“Each woman’s vulva is unique in size, shape, colour and appearance. It’s normal for the left and right sides of the vulva to be different in shape and size, especially the…”.1

Umbrella

What may the Vulva Umbrella include?

Depending on the Source (DotS) this Umbrella may include:

  • Genitals
  • Vulva/Vulval/Vulvar Discomfort/Pain
  • Vulva/Vulval/Vulvar Skin Conditions
  • Vulvovaginal Discomfort/Pain
  • “Down Below/There”
  • “Feminine Pain”
  • “Lady Parts”
  • “Private Parts”
  • “Privates”
  • “Women’s Bits”

Vulva and Vagina

What is the difference between the vulva and the vagina?

In Vulva and Vagina: What Is the Difference Between Your Vulva and Vagina? [+ Image] the JH note:

“Some people think the vulva is the vagina, but they are different. Your vulva is the external part of the female genitals that you can see. Your vagina is inside your body. It extends from your vulva to the start of your uterus. It’s where your period flows down from the uterus, where you can have sexual intercourse (or other types of penetration) and where babies pass through during childbirth”.2

Vulva

What are parts of the vulva?

In Vulva and Vagina: What Is the Difference Between Your Vulva and Vagina? [+ Image] the JH explain:

“Your vulva includes:

  • the area covered with pubic hair (mons pubis)
  • the outer lips, which are covered with pubic hair (labia majora)
  • the inner lips, which are not covered with pubic hair (labia minora)
  • the clitoris and its hood
  • the area around your vaginal and urinary openings (vestibule)
  • the urinary opening (where wee comes out)
  • the vaginal opening
  • the area of skin between your vagina and anus (perineum)”.3

Different Differences

Are vulva one-size-fits-all?

Vulva are different. In Vulva and Vagina: What’s Normal? Appearance the JH elaborate on:


Vulva“Each woman’s vulva is unique in size, shape, colour and appearance. It’s normal for the left and right sides of the vulva to be different in shape and size, especially the labia minora. Many images you see online are heavily edited to make the vulva look symmetrical and childlike”.4

In What’s Normal: What Is Normal Vulval & Vaginal Anatomy? the (Australian) Caredownthere.com.au elaborate on:

“The vulva area is one of the most variable parts of the body, with more normal variations than noses! The range of “normal appearances” is so wide that even your family doctor may not be sure about whether you are normal “down there”. So there have always been some women who worry about how their vulvas look. To make matters worse, the internet has allowed the fashionistas who make us feel abnormal about our weight and breast size, to also make us feel abnormal about our vulvas. Is nothing sacred?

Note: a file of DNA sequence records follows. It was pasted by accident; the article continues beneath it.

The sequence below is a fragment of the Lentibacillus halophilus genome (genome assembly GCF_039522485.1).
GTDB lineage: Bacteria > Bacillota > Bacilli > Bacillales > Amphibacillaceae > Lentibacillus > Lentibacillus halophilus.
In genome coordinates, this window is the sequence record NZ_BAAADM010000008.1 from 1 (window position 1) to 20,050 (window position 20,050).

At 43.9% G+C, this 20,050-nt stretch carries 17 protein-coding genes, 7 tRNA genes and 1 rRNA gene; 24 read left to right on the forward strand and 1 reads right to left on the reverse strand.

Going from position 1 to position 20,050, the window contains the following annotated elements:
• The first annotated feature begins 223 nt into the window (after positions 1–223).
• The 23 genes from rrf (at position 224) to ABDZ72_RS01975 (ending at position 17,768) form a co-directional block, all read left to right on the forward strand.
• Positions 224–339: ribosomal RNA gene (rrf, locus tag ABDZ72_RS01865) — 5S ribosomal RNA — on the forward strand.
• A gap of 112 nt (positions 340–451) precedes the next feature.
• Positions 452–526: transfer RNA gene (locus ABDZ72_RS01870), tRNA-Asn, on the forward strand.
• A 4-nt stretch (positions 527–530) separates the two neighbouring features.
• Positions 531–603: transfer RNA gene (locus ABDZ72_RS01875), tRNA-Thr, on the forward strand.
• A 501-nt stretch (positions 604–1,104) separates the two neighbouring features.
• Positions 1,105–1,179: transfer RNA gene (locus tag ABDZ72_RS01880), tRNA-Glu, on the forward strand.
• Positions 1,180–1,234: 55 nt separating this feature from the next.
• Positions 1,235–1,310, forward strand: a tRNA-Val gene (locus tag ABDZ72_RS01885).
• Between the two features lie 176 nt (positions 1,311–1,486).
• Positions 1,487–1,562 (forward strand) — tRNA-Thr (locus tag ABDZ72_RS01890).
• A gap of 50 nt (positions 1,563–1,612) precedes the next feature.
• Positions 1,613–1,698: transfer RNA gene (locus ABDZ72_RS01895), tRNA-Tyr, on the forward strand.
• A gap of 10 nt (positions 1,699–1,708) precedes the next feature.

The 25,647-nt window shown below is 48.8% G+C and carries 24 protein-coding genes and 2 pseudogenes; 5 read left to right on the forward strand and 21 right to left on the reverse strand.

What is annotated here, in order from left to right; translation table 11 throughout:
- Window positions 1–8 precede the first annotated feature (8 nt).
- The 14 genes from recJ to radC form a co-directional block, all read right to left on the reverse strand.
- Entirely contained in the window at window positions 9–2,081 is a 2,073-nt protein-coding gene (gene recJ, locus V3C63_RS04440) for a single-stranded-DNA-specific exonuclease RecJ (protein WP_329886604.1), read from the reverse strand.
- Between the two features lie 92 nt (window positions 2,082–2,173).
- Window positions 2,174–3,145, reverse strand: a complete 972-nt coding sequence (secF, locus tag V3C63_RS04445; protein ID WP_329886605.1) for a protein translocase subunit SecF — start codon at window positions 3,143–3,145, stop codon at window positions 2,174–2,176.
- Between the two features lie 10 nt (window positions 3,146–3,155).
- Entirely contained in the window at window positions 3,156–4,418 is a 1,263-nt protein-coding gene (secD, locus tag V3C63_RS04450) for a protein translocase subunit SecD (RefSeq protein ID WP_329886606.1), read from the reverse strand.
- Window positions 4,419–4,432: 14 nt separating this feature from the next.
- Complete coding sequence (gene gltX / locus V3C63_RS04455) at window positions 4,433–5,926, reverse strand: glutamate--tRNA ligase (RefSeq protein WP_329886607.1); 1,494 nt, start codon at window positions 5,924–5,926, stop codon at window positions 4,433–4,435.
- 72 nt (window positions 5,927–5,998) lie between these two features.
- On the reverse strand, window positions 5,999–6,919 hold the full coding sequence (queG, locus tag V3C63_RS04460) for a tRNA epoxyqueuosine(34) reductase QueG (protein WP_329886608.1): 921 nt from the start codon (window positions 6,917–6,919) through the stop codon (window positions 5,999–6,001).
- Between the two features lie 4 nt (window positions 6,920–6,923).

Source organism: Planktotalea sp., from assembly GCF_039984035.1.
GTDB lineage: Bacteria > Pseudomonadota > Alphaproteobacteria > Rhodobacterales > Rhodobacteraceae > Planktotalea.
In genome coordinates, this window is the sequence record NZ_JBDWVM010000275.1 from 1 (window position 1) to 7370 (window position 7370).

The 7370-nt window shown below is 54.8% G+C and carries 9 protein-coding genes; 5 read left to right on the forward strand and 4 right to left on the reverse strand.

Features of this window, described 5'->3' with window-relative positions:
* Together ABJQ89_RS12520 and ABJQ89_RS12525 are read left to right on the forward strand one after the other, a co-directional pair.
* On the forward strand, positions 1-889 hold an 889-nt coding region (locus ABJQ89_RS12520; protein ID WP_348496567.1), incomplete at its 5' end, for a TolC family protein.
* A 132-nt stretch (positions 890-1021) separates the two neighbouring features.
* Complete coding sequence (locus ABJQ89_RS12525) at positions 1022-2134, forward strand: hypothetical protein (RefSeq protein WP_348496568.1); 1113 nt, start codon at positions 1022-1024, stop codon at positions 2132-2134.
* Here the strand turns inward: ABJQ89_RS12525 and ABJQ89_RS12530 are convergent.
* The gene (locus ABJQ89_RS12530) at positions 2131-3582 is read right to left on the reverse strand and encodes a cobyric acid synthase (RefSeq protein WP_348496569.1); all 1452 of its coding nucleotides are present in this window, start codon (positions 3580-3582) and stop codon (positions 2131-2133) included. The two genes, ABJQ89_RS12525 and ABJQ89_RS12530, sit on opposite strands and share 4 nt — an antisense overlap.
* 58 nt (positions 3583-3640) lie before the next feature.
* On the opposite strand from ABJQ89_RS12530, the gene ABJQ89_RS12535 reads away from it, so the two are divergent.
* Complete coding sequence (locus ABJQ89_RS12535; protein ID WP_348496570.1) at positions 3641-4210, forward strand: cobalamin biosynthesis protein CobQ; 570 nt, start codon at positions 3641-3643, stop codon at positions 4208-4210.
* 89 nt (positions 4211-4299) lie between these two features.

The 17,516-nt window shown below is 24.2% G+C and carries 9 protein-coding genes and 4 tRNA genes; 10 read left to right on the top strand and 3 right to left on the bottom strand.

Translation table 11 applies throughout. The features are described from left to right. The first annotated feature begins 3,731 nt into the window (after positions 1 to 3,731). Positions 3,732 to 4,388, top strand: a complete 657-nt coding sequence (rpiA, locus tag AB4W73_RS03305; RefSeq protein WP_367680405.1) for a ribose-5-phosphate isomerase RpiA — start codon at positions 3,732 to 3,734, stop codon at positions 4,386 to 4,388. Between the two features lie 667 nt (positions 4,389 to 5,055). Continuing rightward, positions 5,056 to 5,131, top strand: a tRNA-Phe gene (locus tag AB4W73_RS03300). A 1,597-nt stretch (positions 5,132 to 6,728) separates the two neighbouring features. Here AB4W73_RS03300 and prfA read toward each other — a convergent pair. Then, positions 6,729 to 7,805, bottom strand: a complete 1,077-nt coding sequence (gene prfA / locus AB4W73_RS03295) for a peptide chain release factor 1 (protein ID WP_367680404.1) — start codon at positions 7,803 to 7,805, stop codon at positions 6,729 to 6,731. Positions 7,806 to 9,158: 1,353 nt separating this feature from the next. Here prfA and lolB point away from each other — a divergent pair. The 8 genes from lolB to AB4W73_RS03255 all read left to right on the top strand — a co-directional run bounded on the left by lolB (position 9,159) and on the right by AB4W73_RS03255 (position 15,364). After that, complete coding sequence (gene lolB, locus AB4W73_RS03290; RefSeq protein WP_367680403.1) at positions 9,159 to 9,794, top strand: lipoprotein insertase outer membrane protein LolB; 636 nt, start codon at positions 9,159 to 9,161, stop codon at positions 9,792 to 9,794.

If everything is working well down there, then it must be normal! So try not to worry about your vulval size or shape: if it works for you, who cares what anyone else thinks?”5

Vulval Problems

Can vulval problems be skin problems?

In Essential Information: Some Facts About the Vulva – Where Do Vulval Problems Belong Medically? [+ Image] Caredownthere.com explain:

“The vulva is part of the skin and most of the things that go wrong there are skin conditions that happen on other parts of the skin. This includes common skin problems like dermatitis, psoriasis and allergic reactions. Some of the skin conditions that involve the vulva are not common on other parts of the skin, and this includes a condition called lichen sclerosus”.6

Female Genital Mutilation

What is female genital mutilation (FGM)?

In International Day of Zero Tolerance for Female Genital Mutilation, 6 February: Ending Female Genital Mutilation By 2030 the United Nations’ definition is:

“Female genital mutilation (FGM) comprises all procedures that involve altering or injuring the female genitalia for non-medical reasons and is recognized internationally as a violation of the human rights, the health and the integrity of girls and women”.7

In Female Genital Mutilation (FGM): Overview the (United Kingdom) NHS explain:

“Female genital mutilation (FGM) is a procedure where the female genitals are deliberately cut, injured or changed, but there’s no medical reason for this to be done.

It’s also known as female circumcision or cutting, and by other terms, such as Sunna, gudniin, halalays, tahur, megrez and khitan, among others”.8

How common is FGM?

In Female Genital Mutilation: How Prevalent Is FGM? UNICEF note:

“While the exact number of girls and women to have undergone FGM worldwide remains unknown, at least 230 million girls and women from 31 countries across three continents have been subjected to the practice”.9

In Female Genital Mutilation: Who Is At Risk?, dated 05 February 2024, the World Health Organization also note:

“FGM is mostly carried out on young girls between infancy and adolescence, and occasionally on adult women. According to available data from 30 countries where FGM is practiced in the western, eastern, and north-eastern regions of Africa, and some countries in the Middle East and Asia, more than 200 million girls and women alive today have been subjected to the practice with more than 3 million girls estimated to be at risk of FGM annually. FGM is therefore of global concern”.10